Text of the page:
Monday, July 13, 2020
July 13, 2020

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Washington state parks free day after Thanksgiving

Here are day trips to get out and enjoy

By , Columbian Arts & Features Reporter
8 Photos
The flat, easy bike trail from Chehalis to Rainbow Falls State Park -- and beyond -- combines a few paved sections, long stretches of compacted gravel and fun features like this bridge.
The flat, easy bike trail from Chehalis to Rainbow Falls State Park -- and beyond -- combines a few paved sections, long stretches of compacted gravel and fun features like this bridge. (Washington State Parks) Photo Gallery

One week from today, the day after Thanksgiving, you just might awaken to find yourself stiff, overstuffed and stir crazy. A change of scenery and a little outdoor exercise might freshen up that fading feeling of holiday gratitude.

Nov. 29 will be a free-admission day at all Washington state parks. Vehicle entry at those parks normally requires a Discover Pass, which costs $10 for one day or $30 for an annual pass. The latter in particular seems like a terrific bargain — $30 for admission to all state parks, all year long — but if you’re eager to sample a state park for free, Nov. 29 is your chance.

Here are a few recommendations for state park visits that will draw you outside of Clark County (where Battle Ground Lake is the only substantial state park), but not so far outside that you can’t make the trip in a day.

Willapa Hills State Park Trail and Rainbow Falls State Park

Bike-path explorers who thought they’d exhausted all the best byways in the region — from our own Salmon Creek and Burnt Bridge Creek greenway trails, all the way out to the epic Banks-Vernonia Trail, beyond Hillsboro, Ore. — simply must check out the lesser known Willapa Hills State Park Trail.

It’s a charming, rustic path that starts just west of Interstate 5 at Exit 77 and runs approximately 15 miles to Rainbow Falls State Park. New pavement gives way after the first few miles to compacted gravel, but that’s really no problem. The whole rail-to-trail bike path is pleasingly flat and easy. Farm fields, deep forests, tiny villages and a couple of impressive pedestrian bridges over the Chehalis River provide lots of diverse scenery.

If you like the sound of that but aren’t quite up for a 30-mile round trip, choose one of several smaller trailheads and parking areas along the way. “I often start from Adna, 6 miles west of Chehalis, and bike 10 miles to Rainbow Falls,” state parks spokeswoman Meryl Lassen said. “Have lunch at the falls, noodle around there and ride back.”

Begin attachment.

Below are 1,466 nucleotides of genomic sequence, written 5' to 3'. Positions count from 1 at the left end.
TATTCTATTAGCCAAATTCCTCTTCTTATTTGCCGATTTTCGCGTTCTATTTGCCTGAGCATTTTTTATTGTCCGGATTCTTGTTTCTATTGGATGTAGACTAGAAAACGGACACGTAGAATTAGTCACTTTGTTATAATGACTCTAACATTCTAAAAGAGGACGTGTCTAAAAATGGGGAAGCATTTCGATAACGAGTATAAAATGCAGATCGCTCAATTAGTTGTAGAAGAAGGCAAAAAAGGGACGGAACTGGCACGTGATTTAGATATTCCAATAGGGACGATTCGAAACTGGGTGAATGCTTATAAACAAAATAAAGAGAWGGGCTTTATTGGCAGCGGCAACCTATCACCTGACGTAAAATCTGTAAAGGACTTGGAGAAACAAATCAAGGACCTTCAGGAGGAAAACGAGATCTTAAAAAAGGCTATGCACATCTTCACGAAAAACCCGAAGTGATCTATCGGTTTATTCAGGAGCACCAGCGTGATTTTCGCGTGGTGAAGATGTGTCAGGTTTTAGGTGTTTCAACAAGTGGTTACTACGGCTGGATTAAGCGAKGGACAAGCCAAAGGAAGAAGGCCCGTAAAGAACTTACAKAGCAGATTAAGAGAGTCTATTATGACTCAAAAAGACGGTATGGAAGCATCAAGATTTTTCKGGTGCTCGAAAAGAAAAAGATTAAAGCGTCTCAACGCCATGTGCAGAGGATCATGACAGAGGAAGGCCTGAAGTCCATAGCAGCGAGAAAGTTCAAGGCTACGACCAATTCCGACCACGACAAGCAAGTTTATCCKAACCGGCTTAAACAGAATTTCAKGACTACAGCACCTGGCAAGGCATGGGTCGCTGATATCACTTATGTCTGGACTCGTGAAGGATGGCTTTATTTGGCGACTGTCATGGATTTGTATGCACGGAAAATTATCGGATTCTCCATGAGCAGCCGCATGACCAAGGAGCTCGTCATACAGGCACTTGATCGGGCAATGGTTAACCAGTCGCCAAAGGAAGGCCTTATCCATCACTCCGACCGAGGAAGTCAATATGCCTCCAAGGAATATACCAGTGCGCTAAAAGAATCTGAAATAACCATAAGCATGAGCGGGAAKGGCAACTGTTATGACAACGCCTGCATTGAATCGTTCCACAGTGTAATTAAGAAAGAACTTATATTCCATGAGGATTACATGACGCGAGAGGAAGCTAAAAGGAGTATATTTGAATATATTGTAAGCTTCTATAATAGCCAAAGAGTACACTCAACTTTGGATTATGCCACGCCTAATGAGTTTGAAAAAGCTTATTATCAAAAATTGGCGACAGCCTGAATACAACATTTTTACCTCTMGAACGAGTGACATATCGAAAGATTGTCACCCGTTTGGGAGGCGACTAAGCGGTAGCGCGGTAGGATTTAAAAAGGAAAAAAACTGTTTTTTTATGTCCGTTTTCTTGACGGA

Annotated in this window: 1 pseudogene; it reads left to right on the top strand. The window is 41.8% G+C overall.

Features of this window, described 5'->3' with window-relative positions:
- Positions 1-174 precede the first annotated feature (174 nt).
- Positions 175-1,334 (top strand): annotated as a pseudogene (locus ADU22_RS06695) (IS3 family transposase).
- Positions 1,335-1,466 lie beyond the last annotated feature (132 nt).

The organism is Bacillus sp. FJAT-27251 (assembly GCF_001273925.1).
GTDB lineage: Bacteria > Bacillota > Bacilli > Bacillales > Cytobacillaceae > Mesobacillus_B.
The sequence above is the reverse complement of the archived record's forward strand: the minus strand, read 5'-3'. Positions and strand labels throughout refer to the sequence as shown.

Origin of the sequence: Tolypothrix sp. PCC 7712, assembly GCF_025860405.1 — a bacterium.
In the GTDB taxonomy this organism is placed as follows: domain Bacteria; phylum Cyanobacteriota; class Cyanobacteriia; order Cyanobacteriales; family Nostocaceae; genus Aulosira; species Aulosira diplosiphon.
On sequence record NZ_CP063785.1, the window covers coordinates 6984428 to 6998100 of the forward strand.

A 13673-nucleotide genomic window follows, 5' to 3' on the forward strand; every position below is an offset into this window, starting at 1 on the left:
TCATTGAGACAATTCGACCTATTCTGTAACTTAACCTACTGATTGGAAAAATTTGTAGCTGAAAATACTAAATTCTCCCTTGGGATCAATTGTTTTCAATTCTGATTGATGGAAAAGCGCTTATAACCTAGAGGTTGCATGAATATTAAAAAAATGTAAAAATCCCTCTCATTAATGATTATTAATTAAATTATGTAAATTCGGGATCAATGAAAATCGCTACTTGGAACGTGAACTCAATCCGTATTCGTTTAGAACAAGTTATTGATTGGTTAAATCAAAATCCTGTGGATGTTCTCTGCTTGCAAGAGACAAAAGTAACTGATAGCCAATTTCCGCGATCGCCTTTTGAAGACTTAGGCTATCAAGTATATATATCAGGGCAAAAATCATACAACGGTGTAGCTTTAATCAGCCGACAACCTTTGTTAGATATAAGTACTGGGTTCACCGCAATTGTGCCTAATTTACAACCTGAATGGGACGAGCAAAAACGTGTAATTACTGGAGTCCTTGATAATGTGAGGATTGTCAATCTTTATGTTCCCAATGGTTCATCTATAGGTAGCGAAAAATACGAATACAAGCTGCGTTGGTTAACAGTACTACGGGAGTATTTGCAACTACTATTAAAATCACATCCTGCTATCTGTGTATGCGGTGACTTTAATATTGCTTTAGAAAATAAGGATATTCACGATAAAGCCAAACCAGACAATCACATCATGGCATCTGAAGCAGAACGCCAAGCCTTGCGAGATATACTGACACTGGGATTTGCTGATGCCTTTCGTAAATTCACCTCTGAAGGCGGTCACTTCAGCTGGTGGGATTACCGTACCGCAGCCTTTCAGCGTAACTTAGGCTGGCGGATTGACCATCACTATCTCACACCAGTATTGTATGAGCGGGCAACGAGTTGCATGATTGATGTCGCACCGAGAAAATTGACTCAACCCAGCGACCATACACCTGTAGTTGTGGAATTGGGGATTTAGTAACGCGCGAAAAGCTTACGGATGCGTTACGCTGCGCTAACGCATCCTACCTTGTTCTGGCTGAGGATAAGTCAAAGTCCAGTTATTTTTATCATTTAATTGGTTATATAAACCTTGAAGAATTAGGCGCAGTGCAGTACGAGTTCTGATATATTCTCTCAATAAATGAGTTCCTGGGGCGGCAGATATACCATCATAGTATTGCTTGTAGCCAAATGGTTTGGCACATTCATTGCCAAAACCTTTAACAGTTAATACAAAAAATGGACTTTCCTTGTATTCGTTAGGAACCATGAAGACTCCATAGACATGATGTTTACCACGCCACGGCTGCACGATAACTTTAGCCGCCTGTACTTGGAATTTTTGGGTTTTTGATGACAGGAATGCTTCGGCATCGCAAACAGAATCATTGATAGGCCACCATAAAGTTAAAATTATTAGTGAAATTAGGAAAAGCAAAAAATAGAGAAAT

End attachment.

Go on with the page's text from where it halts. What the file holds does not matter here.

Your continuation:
Rainbow Falls State Park features miles of old-growth hiking trails, but the footbridge connecting the main park to the hiking forest washed out years ago. To hike at Rainbow Falls today, you’ve got to leave the main park area, park somewhere along state Highway 6 and walk south into the forest.

Don’t let that complication stop you. The state calls Rainbow Falls as “a walker’s paradise.” Feast your eyes on towering trees and the small cascade on the Chehalis River. Don’t neglect several classic shelters and other historic structures built by the Civilian Conservation Corps in 1935.

Lassen recommends stopping at the Antique Deli in Kalama for pre-outing coffee and lunch supplies. After your hike or bike, food and drink are available at Flood Valley Brewing in Chehalis or the waterfront McMenamins Kalama Harbor Lodge in Kalama.

Getting there: Willapa Hills trailhead at Chehalis is 79 miles from downtown Vancouver and Rainbow Falls is 96 miles. Head north on I-5, west on state Highway 6.


Lewis & Clark Park and Jackson House State Park Heritage Site

Lewis and Clark Park is a 616-acre campsite park, south of Chehalis, that offers some spectacular greenery and cathedral-like stands of old-growth forest. Enjoy 8 miles of hiking trails, 5 of which are open to horses too.

You might also enjoy stopping at the Jackson House heritage site, a modest little 1.4-acre park a couple of miles to the north, which features a reconstructed 1850 homestead cabin, the home of pioneer John R. Jackson, one of the earliest white settlers north of the Columbia River. In 1915, the reconstructed cabin became one of Washington’s first state parks. Tours are available year-round by appointment; call 360-864-2643.

Getting there: Seventy miles from downtown Vancouver. Head north on I-5, east on state Highway 12.


Beacon Rock State Park

Rising majestically from the north bank of the Columbia River, Beacon Rock is a monument to the powers of time and nature. It’s the hard basalt core of an ancient volcano, exposed when the Missoula flood eroded away all the outer, softer material 13,000-plus years ago.

Henry J. Biddle installed the zigzagging, switchbacking, milelong staircase up the 848-foot rock when it was his private property, just over a century ago. If you’ve never climbed those stairs, get ready for a scenic adventure that isn’t nearly as difficult as it looks. The staircase is entirely protected and the views up there are extraordinary.

But there’s lots more to 4,464-acre Beacon Rock State Park. Across the highway, on the uphill side, you’ll find miles of hiking trails, bike trails and horse trails that loop, crisscross and — if you so choose — climb to some stunning viewpoints and the saddle-like summit of Hamilton Mountain. If you’re not up for a hardy hike, head down to the riverside and try the Doetsch Day-Use Area, which offers a flat, easy 1.2-mile walking loop, complete with benches.

From Beacon Rock, it’s just 10 minutes farther east to the big restaurant at Skamania Lodge — which makes for a fun visit in itself, and also boasts a spa (reservations recommended) — and barely farther to downtown Stevenson, which features numerous friendly restaurants and breweries, like the Big River Grill and Walking Man Brewing.

Getting there: Thirty-four miles from downtown Vancouver. Head east on state Highway 14.